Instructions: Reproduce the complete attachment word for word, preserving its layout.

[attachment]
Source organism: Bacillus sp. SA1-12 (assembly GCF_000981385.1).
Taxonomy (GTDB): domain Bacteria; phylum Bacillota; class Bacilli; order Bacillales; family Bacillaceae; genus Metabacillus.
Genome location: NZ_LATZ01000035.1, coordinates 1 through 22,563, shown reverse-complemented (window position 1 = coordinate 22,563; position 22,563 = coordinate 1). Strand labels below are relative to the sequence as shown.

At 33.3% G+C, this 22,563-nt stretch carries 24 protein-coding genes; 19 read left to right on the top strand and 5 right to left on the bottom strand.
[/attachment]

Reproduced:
Source organism: Bacillus sp. SA1-12 (assembly GCF_000981385.1).
Taxonomy (GTDB): domain Bacteria; phylum Bacillota; class Bacilli; order Bacillales; family Bacillaceae; genus Metabacillus.
Genome location: NZ_LATZ01000035.1, coordinates 1 through 22,563, shown reverse-complemented (window position 1 = coordinate 22,563; position 22,563 = coordinate 1). Strand labels below are relative to the sequence as shown.

At 33.3% G+C, this 22,563-nt stretch carries 24 protein-coding genes; 19 read left to right on the top strand and 5 right to left on the bottom strand.